Probiotics prevent death caused by Citrobacter rodentium Infection in neonatal mice

Melanie Gareau, Eytan Wine, Colin Reardon, Philip M. Sherman

Research output: Contribution to journalArticlepeer-review

42 Scopus citations


Background. Intestinal bacterial infections are a major cause of morbidity and mortality, especially in neonates. Therefore, the aims of this study were to characterize Citrobacter rodentium infection in neonatal mice and determine the role played by specific probiotics in ameliorating disease severity. Methods. Infection of C57BL/6 mice with C. rodentium was performed at postnatal day 14. A subset of mice was pretreated orally with either a mixture of Lactobacillus rhamnosus and Lactobacillus helveticus or placebo, starting at 7 days. To study the effects of B and T cells, rag1-/- and JH-/- mice were used, with survival, colonic crypt depth, and barrier function evaluated as outcome measures. Results. C. rodentium infection caused weight loss and death. In contrast, survival was maintained by daily treatment with Lactobacilli. Weight loss, colonic epithelial cell hyperplasia, mucosal barrier dysfunction, and elevated serum corticosterone levels in C. rodentium-infected wild-type mice were ameliorated by probiotics, but not in ragl-/- animals. Beneficial effects of probiotics were observed in B cell-deficient (JH -/-) mice, indicating the requirement of T cells in reducing the adverse sequelae of neonatal enteric infection. Conclusions. These findings demonstrate that C. rodentium infection in newborn mice causes death and that probiotics promote survival, but only in the presence of T cells.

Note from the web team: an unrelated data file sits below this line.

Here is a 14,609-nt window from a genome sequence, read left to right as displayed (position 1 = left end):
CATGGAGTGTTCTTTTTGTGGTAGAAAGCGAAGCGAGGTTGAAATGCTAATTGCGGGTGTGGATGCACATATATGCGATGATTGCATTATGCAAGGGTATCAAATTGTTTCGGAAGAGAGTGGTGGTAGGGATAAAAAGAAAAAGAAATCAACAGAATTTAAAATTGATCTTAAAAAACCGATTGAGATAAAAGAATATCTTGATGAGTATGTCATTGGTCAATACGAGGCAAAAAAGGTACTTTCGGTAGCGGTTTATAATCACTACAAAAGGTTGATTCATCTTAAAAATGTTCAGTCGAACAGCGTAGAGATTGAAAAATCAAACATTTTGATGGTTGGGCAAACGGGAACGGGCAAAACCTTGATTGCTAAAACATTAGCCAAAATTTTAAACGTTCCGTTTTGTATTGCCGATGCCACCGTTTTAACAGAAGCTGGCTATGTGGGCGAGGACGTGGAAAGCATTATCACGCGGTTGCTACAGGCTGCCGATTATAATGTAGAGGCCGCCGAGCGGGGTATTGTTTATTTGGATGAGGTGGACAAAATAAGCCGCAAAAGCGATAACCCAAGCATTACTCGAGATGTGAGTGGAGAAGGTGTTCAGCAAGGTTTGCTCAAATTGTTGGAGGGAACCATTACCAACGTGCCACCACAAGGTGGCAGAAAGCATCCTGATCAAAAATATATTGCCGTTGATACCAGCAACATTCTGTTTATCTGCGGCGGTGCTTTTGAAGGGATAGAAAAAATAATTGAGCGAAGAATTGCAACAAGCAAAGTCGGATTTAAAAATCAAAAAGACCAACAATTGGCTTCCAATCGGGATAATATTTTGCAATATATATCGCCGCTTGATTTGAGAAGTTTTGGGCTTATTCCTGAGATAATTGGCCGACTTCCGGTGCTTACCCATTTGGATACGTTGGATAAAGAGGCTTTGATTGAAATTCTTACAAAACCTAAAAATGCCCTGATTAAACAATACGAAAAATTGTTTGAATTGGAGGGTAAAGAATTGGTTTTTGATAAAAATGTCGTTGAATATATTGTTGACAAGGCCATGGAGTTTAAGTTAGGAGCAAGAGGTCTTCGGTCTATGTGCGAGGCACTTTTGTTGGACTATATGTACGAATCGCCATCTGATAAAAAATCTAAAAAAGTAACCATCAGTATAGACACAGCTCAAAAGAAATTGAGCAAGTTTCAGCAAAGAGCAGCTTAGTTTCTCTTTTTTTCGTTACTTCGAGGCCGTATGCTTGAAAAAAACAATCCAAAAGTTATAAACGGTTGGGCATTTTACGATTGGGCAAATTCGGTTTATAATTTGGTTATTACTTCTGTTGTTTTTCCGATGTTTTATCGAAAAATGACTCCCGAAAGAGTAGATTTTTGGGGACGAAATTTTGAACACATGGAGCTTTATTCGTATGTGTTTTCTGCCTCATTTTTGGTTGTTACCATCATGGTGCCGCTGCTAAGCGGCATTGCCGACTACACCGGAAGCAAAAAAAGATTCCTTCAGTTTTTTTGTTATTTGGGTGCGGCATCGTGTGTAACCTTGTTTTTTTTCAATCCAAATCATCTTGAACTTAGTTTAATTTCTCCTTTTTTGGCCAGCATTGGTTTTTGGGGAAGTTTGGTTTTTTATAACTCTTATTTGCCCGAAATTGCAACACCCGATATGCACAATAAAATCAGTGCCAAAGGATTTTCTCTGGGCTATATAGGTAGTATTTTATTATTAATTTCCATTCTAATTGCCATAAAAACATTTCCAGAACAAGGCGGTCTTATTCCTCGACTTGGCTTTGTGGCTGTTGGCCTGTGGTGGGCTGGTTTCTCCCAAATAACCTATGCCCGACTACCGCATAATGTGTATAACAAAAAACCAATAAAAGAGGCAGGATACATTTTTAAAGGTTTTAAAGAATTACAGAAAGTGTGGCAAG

Original languageEnglish (US)
Pages (from-to)81-91
Number of pages11
JournalJournal of Infectious Diseases
Issue number1
StatePublished - Jan 2010
Externally publishedYes

ASJC Scopus subject areas

  • Infectious Diseases
  • Immunology and Allergy


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